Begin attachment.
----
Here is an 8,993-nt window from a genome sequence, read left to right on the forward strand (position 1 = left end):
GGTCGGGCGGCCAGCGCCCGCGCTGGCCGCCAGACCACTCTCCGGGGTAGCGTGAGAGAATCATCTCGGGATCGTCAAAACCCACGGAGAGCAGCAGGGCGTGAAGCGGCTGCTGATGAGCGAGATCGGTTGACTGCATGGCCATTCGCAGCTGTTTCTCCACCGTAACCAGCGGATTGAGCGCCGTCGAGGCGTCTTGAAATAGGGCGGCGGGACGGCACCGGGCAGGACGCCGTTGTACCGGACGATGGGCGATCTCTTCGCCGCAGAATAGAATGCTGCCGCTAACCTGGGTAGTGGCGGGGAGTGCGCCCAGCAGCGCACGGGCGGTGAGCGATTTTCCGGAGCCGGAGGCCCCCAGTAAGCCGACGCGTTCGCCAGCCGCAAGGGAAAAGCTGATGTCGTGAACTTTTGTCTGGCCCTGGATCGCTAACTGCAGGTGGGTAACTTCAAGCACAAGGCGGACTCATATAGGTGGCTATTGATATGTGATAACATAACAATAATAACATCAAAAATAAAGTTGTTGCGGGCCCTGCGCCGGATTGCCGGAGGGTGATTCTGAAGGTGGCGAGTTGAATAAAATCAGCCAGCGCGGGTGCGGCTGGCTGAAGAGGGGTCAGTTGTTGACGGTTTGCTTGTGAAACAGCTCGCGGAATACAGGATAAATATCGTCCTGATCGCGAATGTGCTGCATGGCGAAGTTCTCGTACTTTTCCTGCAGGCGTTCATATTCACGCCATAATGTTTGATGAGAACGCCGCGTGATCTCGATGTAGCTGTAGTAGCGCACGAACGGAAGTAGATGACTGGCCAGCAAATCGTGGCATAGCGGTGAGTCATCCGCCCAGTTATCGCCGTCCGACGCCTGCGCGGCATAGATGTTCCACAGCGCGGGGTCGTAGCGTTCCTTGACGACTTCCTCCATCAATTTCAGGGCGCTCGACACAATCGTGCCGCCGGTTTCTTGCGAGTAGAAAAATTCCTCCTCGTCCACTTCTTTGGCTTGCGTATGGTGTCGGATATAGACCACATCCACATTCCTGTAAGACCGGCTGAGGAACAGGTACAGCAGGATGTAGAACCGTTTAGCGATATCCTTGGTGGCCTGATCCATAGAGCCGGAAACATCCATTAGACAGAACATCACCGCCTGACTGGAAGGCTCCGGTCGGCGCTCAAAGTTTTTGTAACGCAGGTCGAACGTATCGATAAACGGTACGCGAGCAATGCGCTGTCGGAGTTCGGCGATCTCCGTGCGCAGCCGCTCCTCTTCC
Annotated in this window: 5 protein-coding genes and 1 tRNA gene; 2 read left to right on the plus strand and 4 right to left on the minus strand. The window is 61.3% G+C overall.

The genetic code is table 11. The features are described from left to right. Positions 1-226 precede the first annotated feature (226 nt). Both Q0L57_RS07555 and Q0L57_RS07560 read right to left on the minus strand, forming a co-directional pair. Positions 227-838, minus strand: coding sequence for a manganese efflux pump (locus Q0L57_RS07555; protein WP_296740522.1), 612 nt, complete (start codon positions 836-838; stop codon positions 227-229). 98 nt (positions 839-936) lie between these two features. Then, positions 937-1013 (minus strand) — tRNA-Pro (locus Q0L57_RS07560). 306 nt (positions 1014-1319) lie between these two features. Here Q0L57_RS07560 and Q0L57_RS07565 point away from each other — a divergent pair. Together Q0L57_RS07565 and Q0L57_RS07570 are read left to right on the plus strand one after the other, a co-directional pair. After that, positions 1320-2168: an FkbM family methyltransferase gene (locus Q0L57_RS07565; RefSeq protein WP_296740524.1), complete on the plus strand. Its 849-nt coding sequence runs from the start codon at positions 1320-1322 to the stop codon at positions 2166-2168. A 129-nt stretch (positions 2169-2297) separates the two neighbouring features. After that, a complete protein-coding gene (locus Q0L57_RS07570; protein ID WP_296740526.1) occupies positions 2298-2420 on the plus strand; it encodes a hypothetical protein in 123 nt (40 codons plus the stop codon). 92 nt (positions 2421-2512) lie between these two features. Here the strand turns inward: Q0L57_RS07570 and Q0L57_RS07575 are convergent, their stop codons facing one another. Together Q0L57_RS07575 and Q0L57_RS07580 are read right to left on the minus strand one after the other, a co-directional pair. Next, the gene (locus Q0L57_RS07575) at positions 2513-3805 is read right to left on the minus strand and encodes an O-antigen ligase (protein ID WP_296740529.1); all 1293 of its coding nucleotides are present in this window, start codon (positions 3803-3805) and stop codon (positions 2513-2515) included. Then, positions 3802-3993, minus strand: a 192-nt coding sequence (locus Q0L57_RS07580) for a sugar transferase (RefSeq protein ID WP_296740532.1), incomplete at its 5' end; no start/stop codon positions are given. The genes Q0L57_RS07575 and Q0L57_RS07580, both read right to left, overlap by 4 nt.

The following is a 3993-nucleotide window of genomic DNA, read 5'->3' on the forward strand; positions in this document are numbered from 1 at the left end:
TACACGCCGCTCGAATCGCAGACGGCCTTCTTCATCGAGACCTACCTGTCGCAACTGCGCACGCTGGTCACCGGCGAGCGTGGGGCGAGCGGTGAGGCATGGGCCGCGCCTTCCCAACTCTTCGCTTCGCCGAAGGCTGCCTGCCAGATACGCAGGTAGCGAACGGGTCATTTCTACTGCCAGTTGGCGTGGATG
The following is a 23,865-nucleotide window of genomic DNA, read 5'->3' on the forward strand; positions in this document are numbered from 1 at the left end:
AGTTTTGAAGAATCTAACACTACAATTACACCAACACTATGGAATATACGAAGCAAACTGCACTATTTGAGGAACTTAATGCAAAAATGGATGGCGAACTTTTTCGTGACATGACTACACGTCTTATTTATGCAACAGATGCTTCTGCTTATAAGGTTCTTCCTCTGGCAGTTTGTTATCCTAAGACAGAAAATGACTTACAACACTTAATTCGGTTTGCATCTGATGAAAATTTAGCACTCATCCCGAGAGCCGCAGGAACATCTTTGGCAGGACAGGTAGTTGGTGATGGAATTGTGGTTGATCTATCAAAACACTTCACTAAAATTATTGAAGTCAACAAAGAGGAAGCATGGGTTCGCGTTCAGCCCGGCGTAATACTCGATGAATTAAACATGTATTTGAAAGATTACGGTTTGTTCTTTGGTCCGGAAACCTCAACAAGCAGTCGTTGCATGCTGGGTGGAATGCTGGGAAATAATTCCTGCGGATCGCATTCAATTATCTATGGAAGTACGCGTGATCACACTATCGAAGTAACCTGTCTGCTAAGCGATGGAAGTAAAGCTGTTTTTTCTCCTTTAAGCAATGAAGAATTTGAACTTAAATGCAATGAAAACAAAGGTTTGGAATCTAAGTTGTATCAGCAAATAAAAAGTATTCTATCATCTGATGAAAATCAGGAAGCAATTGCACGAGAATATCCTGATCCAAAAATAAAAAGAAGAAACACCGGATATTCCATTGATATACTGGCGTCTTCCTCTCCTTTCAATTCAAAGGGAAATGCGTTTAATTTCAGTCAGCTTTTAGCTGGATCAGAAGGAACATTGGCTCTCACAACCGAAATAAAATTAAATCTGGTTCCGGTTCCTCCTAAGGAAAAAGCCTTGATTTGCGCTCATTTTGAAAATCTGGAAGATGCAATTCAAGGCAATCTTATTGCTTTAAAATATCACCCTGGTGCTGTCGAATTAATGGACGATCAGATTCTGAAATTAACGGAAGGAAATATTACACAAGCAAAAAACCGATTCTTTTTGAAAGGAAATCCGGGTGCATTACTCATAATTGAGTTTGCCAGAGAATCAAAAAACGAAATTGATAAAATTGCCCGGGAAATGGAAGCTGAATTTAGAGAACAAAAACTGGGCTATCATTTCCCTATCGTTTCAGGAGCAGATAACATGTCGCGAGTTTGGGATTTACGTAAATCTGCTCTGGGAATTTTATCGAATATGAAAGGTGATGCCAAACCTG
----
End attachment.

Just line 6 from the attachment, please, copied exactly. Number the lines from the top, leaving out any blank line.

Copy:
TACACGCCGCTCGAATCGCAGACGGCCTTCTTCATCGAGACCTACCTGTCGCAACTGCGCACGCTGGTCACCGGCGAGCGTGGGGCGAGCGGTGAGGCATGGGCCGCGCCTTCCCAACTCTTCGCTTCGCCGAAGGCTGCCTGCCAGATACGCAGGTAGCGAACGGGTCATTTCTACTGCCAGTTGGCGTGGATG